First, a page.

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"A Mighty Wind"

Directed by Christopher Guest.
Written by Christopher Guest and Eugene Levy.
Starring Christopher Guest, Eugene Levy and Michael McKean.
Release Year:  2003
Review Date:  4/30/03


It’s not as funny as either “Waiting for Guffman” or “Best in Show”, but “A Mighty Wind” still produces plenty of hearty laughs over the course of its faster-than-a-speeding-bullet running time.

“A Mighty Wind”, another in the mockumentary style of films that were made famous by the seminal 1984 classic “This is Spinal Tap”, chronicles a reunion concert of three folk bands--the Folksmen, The New Main Street Singers, and Mitch & Mickey--that come together to celebrate the life of a recently-deceased folk music pioneer.  The bands, which enjoyed their success during the “extended run” of roughly ten years of performing, are made up of the strange characters that normally populate the films of this genre.  So, Mitch (Eugene Levy) is so whacked out that he appears to be recovering from a 30-year drug addiction; the Folksmen (made up of Harry Shearer, Christopher Guest and Michael McKean) have reunion barbecues where they reminisce about the good ol’ days from their run 35 years ago; The New Main Street Singers are led by a man named Terry Bohner (John Michael Higgins) that isn’t even an original member of the group, and is married to a former adult film star that has found religion in some, well, VERY strange forms of enlightenment.

And, so on.  The sheer number of oddballs in “A Mighty Wind” provide the film with numerous laughs, none more so than All-American performer Fred Willard, who stole “Best in Show” almost by himself as the hilarious play-by-play man at the dog show proceedings near the end of that film.  Here, as bad-joke teller Mike LaFontaine, just his slightly-racist pronunciation of his signature line “Wha’ happening?” produced chuckle upon chuckle in my screening, as did his joke at the news conference which I won’t give away here.  Jennifer Coolidge, the large-breasted, overdone PR woman in “A Mighty Wind”, gets an assist for the Most Laughs Award as a lame-brained idiot that might do the most hilarious hum in the history of motion pictures.  Shearer--known to most people as The Voice of Skinner/Lovejoy/Burns/Smithers/Flanders on “The Simpsons”--is great here as the third member of the Folksmen and his closing laugh in “A Mighty Wind” will be recognizable to all fans of his TV work on “The Simpsons” if you know the characters.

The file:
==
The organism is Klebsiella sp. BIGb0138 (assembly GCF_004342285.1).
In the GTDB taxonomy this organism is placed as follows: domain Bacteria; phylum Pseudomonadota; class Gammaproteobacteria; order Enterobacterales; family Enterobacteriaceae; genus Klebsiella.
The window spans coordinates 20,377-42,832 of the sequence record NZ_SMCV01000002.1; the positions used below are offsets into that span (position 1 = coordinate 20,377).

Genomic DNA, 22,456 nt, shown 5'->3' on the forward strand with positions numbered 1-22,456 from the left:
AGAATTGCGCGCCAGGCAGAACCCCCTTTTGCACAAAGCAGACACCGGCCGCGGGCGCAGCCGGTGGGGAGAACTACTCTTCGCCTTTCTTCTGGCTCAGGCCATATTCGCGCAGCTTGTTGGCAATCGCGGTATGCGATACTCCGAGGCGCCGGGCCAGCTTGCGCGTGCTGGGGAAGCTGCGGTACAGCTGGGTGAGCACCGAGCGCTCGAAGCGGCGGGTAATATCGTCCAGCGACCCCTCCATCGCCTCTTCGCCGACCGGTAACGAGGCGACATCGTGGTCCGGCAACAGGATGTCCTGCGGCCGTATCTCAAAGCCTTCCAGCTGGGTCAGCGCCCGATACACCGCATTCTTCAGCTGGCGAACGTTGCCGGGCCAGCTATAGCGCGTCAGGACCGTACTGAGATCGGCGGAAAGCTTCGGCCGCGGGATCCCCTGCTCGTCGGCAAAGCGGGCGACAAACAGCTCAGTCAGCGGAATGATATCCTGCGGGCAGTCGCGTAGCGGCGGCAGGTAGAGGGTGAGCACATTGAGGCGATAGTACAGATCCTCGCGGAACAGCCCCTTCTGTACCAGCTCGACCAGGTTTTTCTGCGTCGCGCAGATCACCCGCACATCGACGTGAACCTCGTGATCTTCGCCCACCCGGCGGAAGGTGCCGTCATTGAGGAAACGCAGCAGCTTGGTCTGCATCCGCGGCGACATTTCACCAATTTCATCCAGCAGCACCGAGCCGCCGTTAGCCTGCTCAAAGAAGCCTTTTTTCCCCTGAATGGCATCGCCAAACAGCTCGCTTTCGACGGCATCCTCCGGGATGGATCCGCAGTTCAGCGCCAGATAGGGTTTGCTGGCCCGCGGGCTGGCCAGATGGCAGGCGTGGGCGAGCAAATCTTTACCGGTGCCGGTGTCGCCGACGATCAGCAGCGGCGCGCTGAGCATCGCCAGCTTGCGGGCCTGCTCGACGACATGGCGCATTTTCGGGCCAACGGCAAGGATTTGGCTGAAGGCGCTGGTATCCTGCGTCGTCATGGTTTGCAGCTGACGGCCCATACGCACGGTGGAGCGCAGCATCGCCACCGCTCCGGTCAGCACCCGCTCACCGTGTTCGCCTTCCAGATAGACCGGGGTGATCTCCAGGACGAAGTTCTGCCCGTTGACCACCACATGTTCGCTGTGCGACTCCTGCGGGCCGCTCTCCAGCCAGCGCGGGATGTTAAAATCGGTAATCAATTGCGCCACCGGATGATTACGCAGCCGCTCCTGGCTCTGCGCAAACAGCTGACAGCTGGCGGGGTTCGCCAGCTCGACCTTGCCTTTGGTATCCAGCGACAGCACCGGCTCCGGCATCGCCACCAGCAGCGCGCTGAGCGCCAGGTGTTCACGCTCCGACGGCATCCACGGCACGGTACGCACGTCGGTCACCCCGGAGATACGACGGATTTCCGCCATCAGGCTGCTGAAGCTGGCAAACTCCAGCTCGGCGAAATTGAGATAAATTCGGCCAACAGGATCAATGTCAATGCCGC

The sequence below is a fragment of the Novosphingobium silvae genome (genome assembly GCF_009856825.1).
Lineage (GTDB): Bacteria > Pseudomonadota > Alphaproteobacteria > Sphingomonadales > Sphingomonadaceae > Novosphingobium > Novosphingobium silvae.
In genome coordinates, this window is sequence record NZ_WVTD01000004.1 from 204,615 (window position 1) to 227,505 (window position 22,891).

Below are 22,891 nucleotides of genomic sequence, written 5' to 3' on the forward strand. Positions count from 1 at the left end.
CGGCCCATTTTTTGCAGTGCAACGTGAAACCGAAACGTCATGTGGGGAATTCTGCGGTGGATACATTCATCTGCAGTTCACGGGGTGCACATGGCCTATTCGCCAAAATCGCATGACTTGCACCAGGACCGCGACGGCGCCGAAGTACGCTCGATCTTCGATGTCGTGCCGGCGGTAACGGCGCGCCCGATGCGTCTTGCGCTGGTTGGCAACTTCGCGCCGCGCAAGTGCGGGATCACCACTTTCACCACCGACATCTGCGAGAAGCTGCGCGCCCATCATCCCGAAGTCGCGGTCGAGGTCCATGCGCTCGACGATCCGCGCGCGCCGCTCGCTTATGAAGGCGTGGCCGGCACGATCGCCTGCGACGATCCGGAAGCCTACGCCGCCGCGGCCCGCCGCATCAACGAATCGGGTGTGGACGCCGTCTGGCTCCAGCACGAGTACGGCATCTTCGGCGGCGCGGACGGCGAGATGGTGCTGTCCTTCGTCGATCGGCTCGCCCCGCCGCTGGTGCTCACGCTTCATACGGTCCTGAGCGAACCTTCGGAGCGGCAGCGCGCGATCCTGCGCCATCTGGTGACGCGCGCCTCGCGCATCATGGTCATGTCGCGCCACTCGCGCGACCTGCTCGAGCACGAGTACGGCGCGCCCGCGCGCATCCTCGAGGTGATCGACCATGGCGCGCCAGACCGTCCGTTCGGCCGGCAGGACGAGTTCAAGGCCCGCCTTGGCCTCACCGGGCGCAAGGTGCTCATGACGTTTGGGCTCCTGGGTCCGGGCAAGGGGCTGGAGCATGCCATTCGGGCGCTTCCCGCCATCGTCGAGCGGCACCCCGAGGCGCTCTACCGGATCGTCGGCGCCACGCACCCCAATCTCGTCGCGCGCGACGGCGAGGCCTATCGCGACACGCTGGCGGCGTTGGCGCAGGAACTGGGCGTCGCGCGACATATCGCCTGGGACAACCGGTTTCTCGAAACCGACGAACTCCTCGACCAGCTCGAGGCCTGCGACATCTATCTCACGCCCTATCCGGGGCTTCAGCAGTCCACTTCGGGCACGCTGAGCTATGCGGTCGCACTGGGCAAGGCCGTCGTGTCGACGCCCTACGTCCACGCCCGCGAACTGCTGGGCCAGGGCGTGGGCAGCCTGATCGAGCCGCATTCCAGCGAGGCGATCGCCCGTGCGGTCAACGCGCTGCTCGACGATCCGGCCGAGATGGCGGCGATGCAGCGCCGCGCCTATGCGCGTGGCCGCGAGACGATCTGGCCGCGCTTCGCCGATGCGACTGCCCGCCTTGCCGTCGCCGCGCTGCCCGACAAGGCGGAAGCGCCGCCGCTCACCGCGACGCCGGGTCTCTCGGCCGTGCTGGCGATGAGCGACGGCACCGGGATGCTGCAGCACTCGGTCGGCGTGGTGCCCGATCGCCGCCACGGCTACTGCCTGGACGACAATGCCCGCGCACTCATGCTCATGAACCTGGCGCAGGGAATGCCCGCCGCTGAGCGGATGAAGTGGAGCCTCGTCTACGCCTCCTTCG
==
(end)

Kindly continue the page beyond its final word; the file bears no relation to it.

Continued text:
Like the other films that Christopher Guest has directed, the details of each scene provide most of the laughs (loved the album covers, for example; Levy’s constantly-moving eyelashes are damned funny), and the performances here and the songwriting is particularly strong...but, very familiar and frankly not very original.  When we got out of the screening on Sunday night, all of us in the film group agreed that Guest probably shouldn’t make another mockumentary; this material does feel a little played out and by having the exact same cast from “Best in Show” show up in “A Mighty Wind”--even pairing Levy and Catherine O’Hara together as a couple onscreen again--you produce a “Hey, it’s Ed Begley again” effect with each scene and it doesn’t really create much enthusiasm.

But, the laughs are plentiful and you shouldn’t pass this up.  Just know that “A Mighty Wind” doesn’t do anything out of the ordinary and you’ll be just fine.

Rating:  $9.50 Show


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Bellview Rating System:

"Opening Weekend":  This is the highest rating a movie can receive.  Reserved for movies that exhibit the highest level of acting, plot, character development, setting...or Salma Hayek.  Not necessarily in that order. 

"$X.XX Show":  This price changes each year due to the inflation of movie prices; currently, it is the $9.50 Show.  While not technically perfect, this is a movie that will still entertain you at a very high level.  "Undercover Brother" falls into this category; it's no "Casablanca", but you'll have a great time watching.  The $9.50 Show won't win any Oscars, but you'll be quoting lines from the thing for ages (see "Office Space"). 

"Matinee":  An average movie that merits no more than a $6.50 viewing at your local theater.  Seeing it for less than $9.50 will make you feel a lot better about yourself.  A movie like "Blue Crush" fits this category; you leave the theater saying "That wasn't too, did you see that Lakers game last night?" 

"Rental":  This rating indicates a movie that you see in the previews and say to your friend, "I'll be sure to miss that one."  Mostly forgettable, you couldn't lose too much by going to Hollywood Video and paying $3 to watch it with your sig other, but you would only do that if the video store was out of copies of "Ronin."  If you can, see this movie for free.  This is what your TV Guide would give "one and a half stars." 

"Hard Vice":  This rating is the bottom of the barrel.  A movie that only six other human beings have witnessed, this is the worst movie I have ever seen.  A Shannon Tweed "thriller," it is so bad as to be funny during almost every one of its 84 minutes, and includes the worst ending ever put into a movie.  Marginally worse than "Cabin Boy", "The Avengers" or "Leonard, Part 6", this rating means that you should avoid this movie at all costs, or no costs, EVEN IF YOU CAN SEE IT FOR FREE!  (Warning:  strong profanity will be used in all reviews of "Hard Vice"-rated movies.)

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All material by Justin Elliot Bell for SMR/Bellview/ except where noted
© 1999-2009 Justin Elliot Bell This site was last updated 01/08/09